Last week I had the opportunity to address the Academic Senate in Tempe to update them on the ongoing technology planning process underway here at ASU. Since I thought those comments might be of general interest, I include them here. If you know someone who is unfamiliar with what we are doing, but would be useful in moving the process forward, I think this post might provide them with the needed background.
I appreciate the opportunity to talk to the Senate today. The purpose of my conversation with you will be to give you an idea of the planning activity that we are going through, and what my role is in facilitating it. I am in a new position in the President's office as the University Technology Officer. The purpose of that position is to help develop a strategic plan for the use of technology at Arizona State University over the next five years. As many of you may know, our information technology systems have been reviewed externally, and those reviewers have found generally two things. The first is that things run pretty well around here. The second is that if we have a failing it is in not spending enough time and energy planning for the future, in terms of integrating new technology--in that we are bit behind. So, in order to try and rectify that situation, President Crow asked me to join in.
I come to ASU from Iowa State University. I held a chair in interdisciplinary engineering, taught computer graphics, and did research in the Virtual Reality Applications Center, doing 3-D visualization -- the kinds of things that are being done in the Decision Theatre here. My first contact with ASU came when President Crow asked me to visit to learn more from Jeremy Rowe, Anshuman Razdan, and others involved in developing the ASU Decision Theatre. From that contact I caught the passion for President Crow's New American University vision. Technology has a big role to play in that vision and when I read the document, I was so taken by it, that I had to become a part of it.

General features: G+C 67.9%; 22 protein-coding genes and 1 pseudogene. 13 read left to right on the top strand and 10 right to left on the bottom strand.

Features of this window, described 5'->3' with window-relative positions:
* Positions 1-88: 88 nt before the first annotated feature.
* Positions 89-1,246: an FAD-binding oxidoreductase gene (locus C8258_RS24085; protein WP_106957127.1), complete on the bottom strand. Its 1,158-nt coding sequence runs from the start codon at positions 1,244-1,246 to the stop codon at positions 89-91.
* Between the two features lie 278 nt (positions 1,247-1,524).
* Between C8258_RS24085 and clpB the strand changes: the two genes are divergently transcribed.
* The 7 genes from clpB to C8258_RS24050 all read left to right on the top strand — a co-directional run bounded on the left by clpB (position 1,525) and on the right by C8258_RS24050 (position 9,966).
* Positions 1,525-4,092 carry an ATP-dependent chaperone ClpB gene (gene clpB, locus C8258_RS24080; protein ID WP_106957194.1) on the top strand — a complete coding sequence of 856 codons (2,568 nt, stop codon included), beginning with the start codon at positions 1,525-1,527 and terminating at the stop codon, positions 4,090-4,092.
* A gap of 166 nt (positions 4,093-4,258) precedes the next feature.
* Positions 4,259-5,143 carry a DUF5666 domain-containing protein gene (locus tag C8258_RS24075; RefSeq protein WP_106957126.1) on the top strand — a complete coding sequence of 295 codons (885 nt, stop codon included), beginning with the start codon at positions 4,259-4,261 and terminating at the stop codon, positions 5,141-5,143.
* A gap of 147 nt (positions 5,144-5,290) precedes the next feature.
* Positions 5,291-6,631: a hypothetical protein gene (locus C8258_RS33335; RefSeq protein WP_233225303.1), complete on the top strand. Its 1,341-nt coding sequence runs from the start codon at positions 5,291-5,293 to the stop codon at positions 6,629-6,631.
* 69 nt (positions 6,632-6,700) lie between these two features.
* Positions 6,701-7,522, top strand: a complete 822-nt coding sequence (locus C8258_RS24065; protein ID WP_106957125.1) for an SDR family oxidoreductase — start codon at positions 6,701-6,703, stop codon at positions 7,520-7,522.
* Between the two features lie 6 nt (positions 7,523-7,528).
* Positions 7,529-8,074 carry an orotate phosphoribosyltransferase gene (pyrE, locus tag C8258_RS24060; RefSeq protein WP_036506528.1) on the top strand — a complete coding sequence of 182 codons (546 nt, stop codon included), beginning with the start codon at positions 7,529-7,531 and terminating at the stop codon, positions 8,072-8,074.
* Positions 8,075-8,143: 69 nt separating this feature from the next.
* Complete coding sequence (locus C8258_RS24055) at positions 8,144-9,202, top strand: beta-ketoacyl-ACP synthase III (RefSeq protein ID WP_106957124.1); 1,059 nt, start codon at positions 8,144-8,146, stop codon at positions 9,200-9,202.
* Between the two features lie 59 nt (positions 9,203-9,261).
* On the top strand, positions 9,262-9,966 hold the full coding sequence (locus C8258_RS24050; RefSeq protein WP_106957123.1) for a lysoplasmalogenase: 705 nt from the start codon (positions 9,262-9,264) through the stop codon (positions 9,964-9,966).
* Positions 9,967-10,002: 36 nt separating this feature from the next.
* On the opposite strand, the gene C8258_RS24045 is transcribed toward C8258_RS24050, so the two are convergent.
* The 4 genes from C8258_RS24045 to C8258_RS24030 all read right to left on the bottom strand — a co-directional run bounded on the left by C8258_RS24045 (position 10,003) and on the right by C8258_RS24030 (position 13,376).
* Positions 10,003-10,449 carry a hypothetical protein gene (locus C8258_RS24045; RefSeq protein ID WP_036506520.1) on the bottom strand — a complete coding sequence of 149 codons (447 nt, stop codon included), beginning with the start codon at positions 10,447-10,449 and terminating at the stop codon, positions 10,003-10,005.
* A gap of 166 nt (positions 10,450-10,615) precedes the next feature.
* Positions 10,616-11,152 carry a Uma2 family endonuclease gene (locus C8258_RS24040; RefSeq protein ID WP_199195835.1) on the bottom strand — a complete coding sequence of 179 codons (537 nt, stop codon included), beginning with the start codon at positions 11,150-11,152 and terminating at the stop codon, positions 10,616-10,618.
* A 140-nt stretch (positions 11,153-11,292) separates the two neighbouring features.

But how to write a meaningful strategic plan? Well, it might have been natural I suppose to either do it myself, or else convene a series of committees -- filled with vim and vigor to deliver on their promises -- to assist in the preparation of a document. But I was worried about the speed and credibility of those approaches.
I wanted instead a mechanism to generate input and commentary right from the outset. There are some 3,000 staff and about 1,000 people in the enterprise directly related to information technology. I knew I had to get the input of those people and make them aware of the changes we might be able to effect if we were able to develop an implementable plan.
So lacking a better idea, as a first step I started a Blog and put the URL for it in my outlook signature. With just that little bit of marketing, within a week or so, I suddenly had to start paying my IT provider double what I paid before just to handle the increase in readership. I think the attraction of that Blog, what makes it interesting, is the degree of openness and transparency it provides into an ASU administrative process.